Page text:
Another day, another head spin inducing coffee. I’m going through a very self indulgent pitying process of thought since having started reading Che’s adventures. It makes me wonder whether I’ll ever do something so cool. People do these riding across America bike trips all the time, but I take my hat off to those people going all the way down to Patagonia. That’s the shit. That’s the stuff with balls. It makes my trip feel miniscule.
One of my favourite passages from the book:
“At night, after the exhausting games of canasta, we would look out over the immense sea, full of white-flecked and green reflections, the two of us leaning side by side on the railing, each of us far away, flying in his own aircraft to the stratospheric regions of his own dreams. There we understood that our vocation, our true vocation, was to move for eternity along the roads and seas of the world. Always curious, looking into everything that came before our eyes, sniffing out each corner but only ever faintly – not setting down roots in any land or staying long enough to see the substratum of things; the outer limits would suffice.”
– Motorcycle Diaries, Ernesto Che Guevara
Another day wasted productively.
And another successful boarding of a bus with the bike. I’m kind of eager, in a screwed up sort of way, to be back on the bike. In Oaxaca I saw a lot more tourists than I’d seen in Puebla or Mexico D.F. and often it felt as though we were invading each others idea of a personal holiday in Mexico. Eye contact was often avoided; it was as if tourists were trying to pretend that they were the only foreign visitor in the town. It felt weird and almost a little hostile.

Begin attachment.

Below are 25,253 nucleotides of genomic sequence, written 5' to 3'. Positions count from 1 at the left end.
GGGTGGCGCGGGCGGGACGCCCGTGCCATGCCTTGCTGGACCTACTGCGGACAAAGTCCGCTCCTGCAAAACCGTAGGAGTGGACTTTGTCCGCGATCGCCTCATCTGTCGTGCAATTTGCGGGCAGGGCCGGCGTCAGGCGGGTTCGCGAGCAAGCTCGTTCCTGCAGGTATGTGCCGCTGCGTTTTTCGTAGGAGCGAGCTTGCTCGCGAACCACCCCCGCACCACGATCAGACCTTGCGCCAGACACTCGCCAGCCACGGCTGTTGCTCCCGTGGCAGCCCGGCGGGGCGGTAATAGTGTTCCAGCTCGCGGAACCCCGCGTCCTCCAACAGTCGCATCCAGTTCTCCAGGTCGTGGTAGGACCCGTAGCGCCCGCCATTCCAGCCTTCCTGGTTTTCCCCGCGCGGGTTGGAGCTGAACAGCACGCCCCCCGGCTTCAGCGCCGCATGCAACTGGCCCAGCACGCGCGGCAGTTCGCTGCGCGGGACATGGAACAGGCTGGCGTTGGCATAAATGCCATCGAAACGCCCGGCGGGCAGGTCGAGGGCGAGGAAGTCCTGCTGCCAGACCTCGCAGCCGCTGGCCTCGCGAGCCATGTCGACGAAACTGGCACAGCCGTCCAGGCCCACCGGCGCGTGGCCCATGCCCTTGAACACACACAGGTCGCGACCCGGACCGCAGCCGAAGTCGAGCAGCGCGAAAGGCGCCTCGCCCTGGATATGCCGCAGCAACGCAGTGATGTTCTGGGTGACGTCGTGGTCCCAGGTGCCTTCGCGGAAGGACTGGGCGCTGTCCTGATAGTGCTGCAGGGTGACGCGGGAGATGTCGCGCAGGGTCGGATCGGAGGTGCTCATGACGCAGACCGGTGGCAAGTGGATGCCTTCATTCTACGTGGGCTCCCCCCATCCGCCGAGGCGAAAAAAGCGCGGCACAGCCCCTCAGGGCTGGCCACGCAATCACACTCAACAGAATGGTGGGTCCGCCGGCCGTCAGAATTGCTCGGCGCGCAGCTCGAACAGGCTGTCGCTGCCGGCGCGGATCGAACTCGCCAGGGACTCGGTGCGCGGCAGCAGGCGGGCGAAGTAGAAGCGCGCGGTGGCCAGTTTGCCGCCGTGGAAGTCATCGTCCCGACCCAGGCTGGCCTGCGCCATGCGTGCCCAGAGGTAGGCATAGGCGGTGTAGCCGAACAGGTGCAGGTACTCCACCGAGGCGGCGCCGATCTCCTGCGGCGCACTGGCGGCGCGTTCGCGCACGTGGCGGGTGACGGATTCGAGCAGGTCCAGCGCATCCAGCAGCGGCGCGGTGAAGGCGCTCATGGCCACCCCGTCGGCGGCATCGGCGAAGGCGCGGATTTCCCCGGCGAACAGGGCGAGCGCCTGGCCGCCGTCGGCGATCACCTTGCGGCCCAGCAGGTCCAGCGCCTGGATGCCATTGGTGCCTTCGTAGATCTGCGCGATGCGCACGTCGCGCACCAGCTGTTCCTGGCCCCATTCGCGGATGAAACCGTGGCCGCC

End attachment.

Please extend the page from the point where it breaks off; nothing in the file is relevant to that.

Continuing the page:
So while I bitch about feeling insignificant against the adventures of Guevara, I still feel a step away from the many tourists dragging around their backpacks. Meanwhile, I’m dragging around a bike from bus station to bus station! While walking the bike to the station tonight, pushing it from the handlebars, it seemed as if the frame flexed from side to side with the weight. It’s as if Stef is shuddering from the weight she is burdened with. But as soon as I pull myself into the saddle, she marches on without complaint. Like a true soldier, the beast, Stef, my always dependable, and too often neglected, friend and companion.
The thing I’ll miss most about Oaxaca is the amazing americano doble con leche on the side street North of my hotel. Best coffee I’ve ever had.